Sign up ×
Stack Overflow is a question and answer site for professional and enthusiast programmers. It's 100% free.

This question already has an answer here:

I'm trying to write a block of code at the top of my programs that, if the program is accidentally run in Python 2.x, it will give an error message and quit, but if run in Python 3.x will run normally:

    print "Error: This program should only be run in Python 3."
except SyntaxError:
print("I see you're running Python 3.")
# rest of program

This works correctly in Python 2.7 (i.e., it displays the error and quits), but when I run it in Python 3.3, I get a SyntaxError, even though I told it to have an exception.

  File "", line 2
    print "This program should only be run in Python 3"
SyntaxError: invalid syntax

What am I missing?

share|improve this question

marked as duplicate by Lutz Horn, delnan, Janne Karila, Ashwini Chaudhary, iCodez Feb 9 '14 at 19:51

This question has been asked before and already has an answer. If those answers do not fully address your question, please ask a new question.

What you want is to detect python –  Loïc Faure-Lacroix Feb 9 '14 at 18:24
Syntax checking is phenomena of compilation time is that how to parse an expression (whether it is correct? How to recover from errors) But exceptions that you catch are runtime. An syntax error can't be catch because it structure the code in a meaningful way. –  Grijesh Chauhan Feb 9 '14 at 18:33

2 Answers 2

SyntaxErrors are thrown at compile-time. You cannot catch them like runtime exceptions.

If you want to check python version, look at sys.version_info.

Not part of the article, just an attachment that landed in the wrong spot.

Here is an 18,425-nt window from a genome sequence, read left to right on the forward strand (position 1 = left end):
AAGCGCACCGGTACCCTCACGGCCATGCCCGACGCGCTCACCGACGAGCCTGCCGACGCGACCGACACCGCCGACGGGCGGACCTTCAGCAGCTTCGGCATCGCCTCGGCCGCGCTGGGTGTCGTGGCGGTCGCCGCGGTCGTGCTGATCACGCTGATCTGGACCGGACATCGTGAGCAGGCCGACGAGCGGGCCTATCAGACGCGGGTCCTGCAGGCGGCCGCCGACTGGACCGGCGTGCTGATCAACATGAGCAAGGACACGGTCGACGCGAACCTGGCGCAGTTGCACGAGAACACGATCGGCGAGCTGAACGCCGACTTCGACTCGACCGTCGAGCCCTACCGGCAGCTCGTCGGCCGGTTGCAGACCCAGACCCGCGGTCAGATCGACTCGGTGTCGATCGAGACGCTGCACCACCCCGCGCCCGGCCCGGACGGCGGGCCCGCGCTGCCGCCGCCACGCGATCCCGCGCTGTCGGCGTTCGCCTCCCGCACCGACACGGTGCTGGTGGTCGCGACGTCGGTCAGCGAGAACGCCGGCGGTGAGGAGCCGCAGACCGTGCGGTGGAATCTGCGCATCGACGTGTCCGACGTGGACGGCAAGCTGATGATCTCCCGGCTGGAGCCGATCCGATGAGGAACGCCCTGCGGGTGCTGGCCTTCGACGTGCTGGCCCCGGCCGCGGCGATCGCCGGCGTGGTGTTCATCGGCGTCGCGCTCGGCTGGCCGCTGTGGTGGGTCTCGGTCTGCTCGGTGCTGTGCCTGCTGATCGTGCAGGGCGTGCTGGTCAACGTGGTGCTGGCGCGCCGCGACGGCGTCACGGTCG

import sys
if sys.version_info.major < 3:
    sys.exit('This program should only be run in Python 3')
share|improve this answer
Some Syntax Errors (ast.literal_eval('1a')) can be caught at runtime. –  Ashwini Chaudhary Feb 9 '14 at 18:36
Yes, runtime SyntaxErrors can be caught at runtime - the point is your script needs to compile before it can throw any runtime errors :) –  roippi Feb 9 '14 at 18:49
@roippi One man's compile time is another man's run time. Since Python programs are typically parsed and compiled just before being run, and almost always in response to other Python programs (e.g. via import), a distinction between compile and run time is artificial and mostly useless. What matters is whether the relationship between modules, who observes the compilation of whom. –  delnan Feb 9 '14 at 18:52
@delnan I'm aware. The statement "you cannot catch them like runtime exceptions" was deliberately phrased - they can be caught, just not in the place/manner you catch the majority of exceptions. For the purposes of this question that is largely tangential, the point is that the OP should be using sys.version_info to check version, not a side-effect of some parsing. –  roippi Feb 9 '14 at 19:01

Here's a small example on how to do what you want:

import sys

if sys.version_info.major == 2:
    print("Error: This program should only be run in Python 3.")

This code will run in python2 and python3. You don't need to use a try catch in that case. Since in python2, it happens that the ( and ) will have no effect since they aren't tuples. You can write that kind of thing and it will work in python2 and python3 without SyntaxError.

share|improve this answer

Not the answer you're looking for? Browse other questions tagged or ask your own question.